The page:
Because at least we can learn something from all this.
This year, for the first (and hopefully last) time, my father volunteered to cook Easter dinner. I was a bit wary.
But hey—basically all he had to do was follow one recipe. Why? Because convenience is pretty much the only deal in the Hammonds household. That means the fewer home-cooked items, the better: This year's dinner consisted of a Costco ham, Sister Schubert’s rolls, and a salad kit still in its bag (we’re fancy).
That meant there wasn’t much left to tackle except for potato salad. (My Southern mother cannot conceive of ham served without potato salad.) We figured dad could handle it.
The recipe he chose involved grilled potatoes dressed with a pesto vinaigrette. I want to say he chose it because it sounded delicious and fresh, and something that his family would like to eat, but I’m preeeeettty sure it’s because it was on the back of the bag of potatoes he'd picked up on the same Costco run that bore home our Easter ham.
Note: I love my parents. But cooking is not...how do I put this? It's not their thing. My mother has been known to boil canned asparagus ahead of time, then freeze it, then thaw it out and serve it, in order to “save time.” Forget about the sad specter of tortured stalks that may at this moment be interred in the morgue of my mother’s freezer: I still don’t know what the H-word kind of time-saver that is.
Don’t even get me started on their rather cavalier attitude toward food safety and spoilage.
Back to Easter. There was much banging, messing about the kitchen, and my dad yelling at my mom (“Where are the pine nuts?! What are pine nuts?!”), while somehow managing to use pretty much ALL of the dishes.
Even so, I was excited about the salad: an easy pesto topping, something mild and springy to complement the nice, waxy bite of new potatoes. The recipe called for cooking the potatoes twice (first in the microwave, then on the grill), which I knew was intended to create a delicious crunchy/soft texture to hold the basil and olive oil, with nice ridges for rich, fat curls of Parmesan to land on.
A shower of toasted pine nuts would finish this deconstructed beauty of a spring celebration dish with an aromatic crunch and a not-small amount of panache.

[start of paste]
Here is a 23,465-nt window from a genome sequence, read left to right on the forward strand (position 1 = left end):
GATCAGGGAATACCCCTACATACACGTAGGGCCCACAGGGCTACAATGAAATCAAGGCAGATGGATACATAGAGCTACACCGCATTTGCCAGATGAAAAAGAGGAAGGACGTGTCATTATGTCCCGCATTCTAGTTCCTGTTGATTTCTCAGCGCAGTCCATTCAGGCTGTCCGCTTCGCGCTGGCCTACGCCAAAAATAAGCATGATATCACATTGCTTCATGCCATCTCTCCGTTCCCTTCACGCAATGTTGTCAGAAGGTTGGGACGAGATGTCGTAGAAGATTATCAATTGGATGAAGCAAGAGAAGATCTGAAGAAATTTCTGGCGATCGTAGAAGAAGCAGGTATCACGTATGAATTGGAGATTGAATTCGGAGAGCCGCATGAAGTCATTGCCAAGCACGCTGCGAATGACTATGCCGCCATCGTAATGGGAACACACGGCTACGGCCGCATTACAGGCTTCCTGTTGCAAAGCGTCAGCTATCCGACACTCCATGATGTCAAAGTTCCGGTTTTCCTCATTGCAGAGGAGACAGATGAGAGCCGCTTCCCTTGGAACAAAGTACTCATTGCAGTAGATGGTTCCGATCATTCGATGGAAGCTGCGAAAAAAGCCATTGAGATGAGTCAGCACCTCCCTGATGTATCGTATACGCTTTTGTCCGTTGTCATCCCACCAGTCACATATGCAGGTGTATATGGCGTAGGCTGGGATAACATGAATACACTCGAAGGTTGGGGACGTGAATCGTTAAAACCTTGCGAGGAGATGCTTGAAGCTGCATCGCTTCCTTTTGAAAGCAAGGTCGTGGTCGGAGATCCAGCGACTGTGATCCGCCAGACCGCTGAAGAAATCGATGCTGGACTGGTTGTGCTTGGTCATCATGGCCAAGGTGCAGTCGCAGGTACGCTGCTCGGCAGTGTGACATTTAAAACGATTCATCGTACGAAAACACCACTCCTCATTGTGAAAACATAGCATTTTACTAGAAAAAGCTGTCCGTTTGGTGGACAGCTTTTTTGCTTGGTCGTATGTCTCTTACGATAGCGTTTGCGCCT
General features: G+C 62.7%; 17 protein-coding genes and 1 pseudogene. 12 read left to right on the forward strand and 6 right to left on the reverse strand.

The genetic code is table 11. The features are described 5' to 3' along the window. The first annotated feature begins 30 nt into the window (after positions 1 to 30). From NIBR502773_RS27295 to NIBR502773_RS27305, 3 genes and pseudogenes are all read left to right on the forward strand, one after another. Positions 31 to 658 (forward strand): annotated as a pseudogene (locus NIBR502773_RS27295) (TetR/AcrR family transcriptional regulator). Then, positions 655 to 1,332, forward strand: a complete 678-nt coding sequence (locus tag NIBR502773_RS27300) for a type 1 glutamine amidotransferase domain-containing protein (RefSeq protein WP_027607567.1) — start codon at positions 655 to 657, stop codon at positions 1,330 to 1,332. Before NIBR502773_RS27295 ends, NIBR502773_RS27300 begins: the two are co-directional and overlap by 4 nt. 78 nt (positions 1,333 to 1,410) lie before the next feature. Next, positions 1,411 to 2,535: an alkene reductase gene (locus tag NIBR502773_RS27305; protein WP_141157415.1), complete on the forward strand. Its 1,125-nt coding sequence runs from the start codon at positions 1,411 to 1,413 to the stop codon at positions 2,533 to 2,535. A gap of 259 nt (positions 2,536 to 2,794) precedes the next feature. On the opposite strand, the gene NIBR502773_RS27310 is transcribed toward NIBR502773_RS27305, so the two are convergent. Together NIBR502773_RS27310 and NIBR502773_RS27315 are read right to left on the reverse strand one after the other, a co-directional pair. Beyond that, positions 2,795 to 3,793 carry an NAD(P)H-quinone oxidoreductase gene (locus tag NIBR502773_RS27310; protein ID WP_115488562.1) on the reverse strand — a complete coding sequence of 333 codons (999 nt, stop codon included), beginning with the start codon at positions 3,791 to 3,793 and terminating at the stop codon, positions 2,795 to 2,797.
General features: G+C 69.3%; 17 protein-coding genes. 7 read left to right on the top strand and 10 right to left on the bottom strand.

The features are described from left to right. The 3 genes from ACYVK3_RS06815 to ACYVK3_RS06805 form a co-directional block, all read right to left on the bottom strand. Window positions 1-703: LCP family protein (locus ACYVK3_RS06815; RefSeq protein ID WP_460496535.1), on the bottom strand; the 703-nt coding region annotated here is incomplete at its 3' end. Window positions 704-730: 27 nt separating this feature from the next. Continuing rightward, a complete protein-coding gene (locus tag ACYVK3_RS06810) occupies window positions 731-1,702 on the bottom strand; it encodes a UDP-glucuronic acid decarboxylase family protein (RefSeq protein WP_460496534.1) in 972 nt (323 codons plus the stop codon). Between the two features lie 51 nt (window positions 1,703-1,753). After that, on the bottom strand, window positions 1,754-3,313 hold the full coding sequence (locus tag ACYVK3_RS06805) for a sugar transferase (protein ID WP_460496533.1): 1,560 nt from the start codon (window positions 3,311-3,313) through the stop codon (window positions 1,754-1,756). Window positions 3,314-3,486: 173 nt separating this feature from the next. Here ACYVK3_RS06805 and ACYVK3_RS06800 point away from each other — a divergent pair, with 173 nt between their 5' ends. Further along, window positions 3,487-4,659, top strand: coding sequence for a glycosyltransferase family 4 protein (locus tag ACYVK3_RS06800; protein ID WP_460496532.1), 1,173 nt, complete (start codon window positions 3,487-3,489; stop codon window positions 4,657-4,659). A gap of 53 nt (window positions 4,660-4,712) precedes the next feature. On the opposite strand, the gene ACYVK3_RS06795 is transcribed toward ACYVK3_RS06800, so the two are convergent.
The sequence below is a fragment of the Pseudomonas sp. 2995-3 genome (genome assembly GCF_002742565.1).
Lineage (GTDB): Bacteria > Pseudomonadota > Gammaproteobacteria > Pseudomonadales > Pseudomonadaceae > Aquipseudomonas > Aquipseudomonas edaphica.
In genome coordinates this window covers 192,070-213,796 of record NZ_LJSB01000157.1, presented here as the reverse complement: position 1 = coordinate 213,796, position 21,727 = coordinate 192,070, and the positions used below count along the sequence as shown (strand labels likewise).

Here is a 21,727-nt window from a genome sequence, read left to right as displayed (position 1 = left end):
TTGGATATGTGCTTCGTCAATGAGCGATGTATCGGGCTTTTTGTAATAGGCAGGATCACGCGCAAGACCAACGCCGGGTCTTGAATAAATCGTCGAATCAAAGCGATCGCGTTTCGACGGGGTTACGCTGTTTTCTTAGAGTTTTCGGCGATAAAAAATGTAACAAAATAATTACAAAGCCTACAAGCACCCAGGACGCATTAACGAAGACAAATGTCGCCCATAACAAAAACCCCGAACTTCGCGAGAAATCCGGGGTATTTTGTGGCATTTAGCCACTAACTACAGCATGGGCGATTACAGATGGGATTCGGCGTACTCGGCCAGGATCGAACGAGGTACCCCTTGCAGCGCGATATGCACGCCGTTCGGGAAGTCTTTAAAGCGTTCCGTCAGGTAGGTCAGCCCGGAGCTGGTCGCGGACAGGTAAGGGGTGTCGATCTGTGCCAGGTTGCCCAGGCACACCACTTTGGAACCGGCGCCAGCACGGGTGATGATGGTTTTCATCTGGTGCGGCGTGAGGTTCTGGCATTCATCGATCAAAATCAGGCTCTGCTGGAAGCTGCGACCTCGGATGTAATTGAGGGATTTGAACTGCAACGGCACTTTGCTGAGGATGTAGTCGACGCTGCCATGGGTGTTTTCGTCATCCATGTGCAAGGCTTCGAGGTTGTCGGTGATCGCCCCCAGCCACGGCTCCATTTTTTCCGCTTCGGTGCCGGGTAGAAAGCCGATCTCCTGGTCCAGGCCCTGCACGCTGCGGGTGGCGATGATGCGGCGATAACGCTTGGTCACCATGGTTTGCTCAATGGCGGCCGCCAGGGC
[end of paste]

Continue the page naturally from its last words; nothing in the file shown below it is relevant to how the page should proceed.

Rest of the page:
Here is what my father served:
Let's just take a look, shall we? This is a very, very brown, very soupy, somehow almost wilted pesto potato salad. My dad plopped a serving on my plate (I could hear the noise, but also sort of see it, like an onomatopoeia set off in funny font in a comic book).
I picked up a forkful, and the first thing that hit me was the cheap, shambolic twinge of cut-price vinegar. Placing it in my mouth and chewing, I learned that some of the potatoes were slightly overcooked, while others were ice-cold, and the whole mouthful wore so many dried spices it reminded me, unkindly, of a girl I used to know in high school who preferred having makeup caked upon her face.
The texture was somehow both dry and mushy, while that vinegar taste hung over everything. This dish managed to defy any and all of the kitchen logic that I have come to know in my time working with food. It felt like laws of actual physics had been broken.
"Don't blame me," My dad said. "I followed the recipe."
This, by the way, was the recipe:
Not terribly simple, but not terribly complicated either.
So what went wrong? How did we get from a relatively innocuous, and tasty-looking potato salad dressed in a mild vinegary pesto, to a bowl of half raw, half mushy tubers lurking like stones in a swampy pile of desperation?
I decided to sit with my dad and try to go over how this thing had occurred, what we could learn from it, so we would never, ever, ever, ever have to do it again.
As we went over his culinary choices, it soon became clear that no decision he made was terribly unreasonable—especially if taken one by one—but put them all together and you get a pretty unholy mess. So here are the choices that my father made when following this recipe, how they went wrong, and the things that we can learn from them.